You might want to rethink your morning routine if you’re one of those people who can’t start their day without a warm cup of coffee. Hot beverages like coffee and tea increase blood flow to your face and cause flushing that might become more permanent. However, you don’t have to give up your favorite caffeinated drink forever—just switch to iced versions or wait till it’s completely cooled before you take a sip.
Fruits contain many nutrients and antioxidants, but that doesn’t mean they are all good for you. Some fruits are high in histamine, an organic compound that triggers an immune system response when consumed. It flushes your face, which essentially exacerbates rosacea flare-ups.
If you’re prone to redness, you might want to take pineapples, strawberries, and tomatoes out of your diet. Certain vegetables like eggplant, spinach, and legumes also contain high histamine levels.
Dairy is a good source of vitamin D and calcium but can, unfortunately, cause rosacea flare-ups if you’re not careful. If you notice your skin becoming redder after consuming milk, certain cheeses, and yogurts, switching to dairy-free substitutes like rice milk or soy milk might be wiser.
Many people turn to chocolate when they need some edible happiness. However, chocolate contains cinnamaldehyde, a compound that naturally causes your blood vessels to dilate—the same reason it’s touted as one of the top erotic foods is now making your rosacea worse.
So, what can you eat? While there’s not a specific rosacea diet, you can eat certain foods to get the nutrients your body needs while reducing the risk of bad rosacea flare-ups.
Research suggests that healthy fats like salmon (omega-3), herring (selenium), and sardines (vitamin D) can provide relief to a variety of dermatological conditions like rosacea. Flaxseed oil and olive oil are also dermatologist recommendations since they show when managing rosacea symptoms.
Since rosacea is linked to inflammation, your gut may trigger nasty rosacea flare-ups when it’s not at its 100%. Some people experience rosacea alongside irritable bowel syndrome (IBS) and other gastrointestinal conditions. Because of this, you might be able to prevent flare-ups with probiotic and prebiotic-rich foods like sauerkraut, miso, kimchi, and kombucha.
If you’re not into fermented food, you can also experiment with vegetables and fruits that are high in gut-friendly vitamins, like whole grains, bananas, onions, and garlic. That said, rosacea is triggered by different things depending on how your body reacts to them. What might trigger someone else’s rosacea might not be the same as yours, so keep eliminating and adding food into your diet to determine what works for you.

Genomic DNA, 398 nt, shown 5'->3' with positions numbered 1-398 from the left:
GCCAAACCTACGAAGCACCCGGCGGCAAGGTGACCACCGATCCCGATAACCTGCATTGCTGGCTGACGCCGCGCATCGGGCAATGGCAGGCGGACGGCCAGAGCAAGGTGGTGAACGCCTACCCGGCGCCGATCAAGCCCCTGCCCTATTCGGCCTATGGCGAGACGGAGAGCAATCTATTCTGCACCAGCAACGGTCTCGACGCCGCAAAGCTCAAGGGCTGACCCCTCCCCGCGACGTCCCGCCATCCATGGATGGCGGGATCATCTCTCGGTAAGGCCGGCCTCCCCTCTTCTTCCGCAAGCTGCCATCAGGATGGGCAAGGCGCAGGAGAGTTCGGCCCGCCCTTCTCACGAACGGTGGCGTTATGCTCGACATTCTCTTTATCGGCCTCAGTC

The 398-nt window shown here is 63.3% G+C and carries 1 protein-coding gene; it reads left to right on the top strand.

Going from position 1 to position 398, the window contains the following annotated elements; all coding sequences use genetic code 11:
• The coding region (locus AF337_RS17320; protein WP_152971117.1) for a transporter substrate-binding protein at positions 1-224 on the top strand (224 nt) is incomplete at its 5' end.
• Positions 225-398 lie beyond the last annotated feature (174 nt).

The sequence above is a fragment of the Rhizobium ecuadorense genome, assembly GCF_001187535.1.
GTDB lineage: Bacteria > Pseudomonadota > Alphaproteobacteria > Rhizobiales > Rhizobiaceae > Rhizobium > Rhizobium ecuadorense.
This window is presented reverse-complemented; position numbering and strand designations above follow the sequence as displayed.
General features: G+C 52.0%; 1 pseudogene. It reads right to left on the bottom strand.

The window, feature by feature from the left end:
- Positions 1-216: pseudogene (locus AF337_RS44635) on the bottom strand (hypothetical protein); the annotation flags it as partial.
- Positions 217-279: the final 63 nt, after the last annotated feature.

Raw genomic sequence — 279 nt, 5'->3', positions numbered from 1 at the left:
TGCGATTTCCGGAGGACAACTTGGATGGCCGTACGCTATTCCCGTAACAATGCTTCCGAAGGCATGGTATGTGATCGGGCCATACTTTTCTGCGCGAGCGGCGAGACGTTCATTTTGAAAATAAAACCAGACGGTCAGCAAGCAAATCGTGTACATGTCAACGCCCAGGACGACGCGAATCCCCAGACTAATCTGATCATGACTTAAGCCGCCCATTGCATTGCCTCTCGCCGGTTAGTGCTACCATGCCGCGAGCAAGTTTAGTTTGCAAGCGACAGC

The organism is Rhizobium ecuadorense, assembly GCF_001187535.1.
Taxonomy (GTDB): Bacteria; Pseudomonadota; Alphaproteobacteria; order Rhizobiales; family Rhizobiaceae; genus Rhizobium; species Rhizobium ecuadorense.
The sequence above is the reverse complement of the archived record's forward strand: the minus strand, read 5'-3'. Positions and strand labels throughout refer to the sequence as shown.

You can’t cure rosacea entirely, but you can manage your symptoms by learning and listening to your body. If your case of rosacea is more severe, your doctor can prescribe some gel, cream, or even laser treatment to alleviate your condition. But if you don’t want to be hundreds of dollars out of pocket, here are three at-home remedies that might help reduce rosacea.
Your food isn’t the only thing that might be causing your skin to look like a tomato. Stress and anxiety are common rosacea triggers, so make sure to practice a few relaxation techniques and breathing exercises to keep your cortisol levels down. You can also wear sunscreen to prevent sun damage and avoid medication that causes your skin to flush.
Retinol, salicylic acid, and benzoyl peroxide are very popular nowadays for their skin renewal properties, but they’re not for you if you struggle with rosacea. Instead, opt for skincare products filled with soothing, anti-inflammatory ingredients like aloe vera, camomile, and green tea.
Thanks to Renovage, Skinceptions’ Rosacea Relief Serum is clinically proven to reduce redness by 90%. Filled with moisturizing and calming ingredients, it improves your skin’s texture and feel by decreasing inflammation, skin discoloration, and the appearance of spider veins on your face.
The best thing is Rosacea Relief Serum comes with a risk-free, money-back guarantee—if you’re not satisfied with the results within 67 days, you can return it to get a full refund. If you’re struggling with rosacea, the Rosacea Relief Serum might be your best shot at getting a flawless, red-free face again.
Looking for an anti-wrinkle cream that will make your skin youthful naturally? Find out more with our post, “4 Secrets to Boost Collagen in Your Skin Naturally.”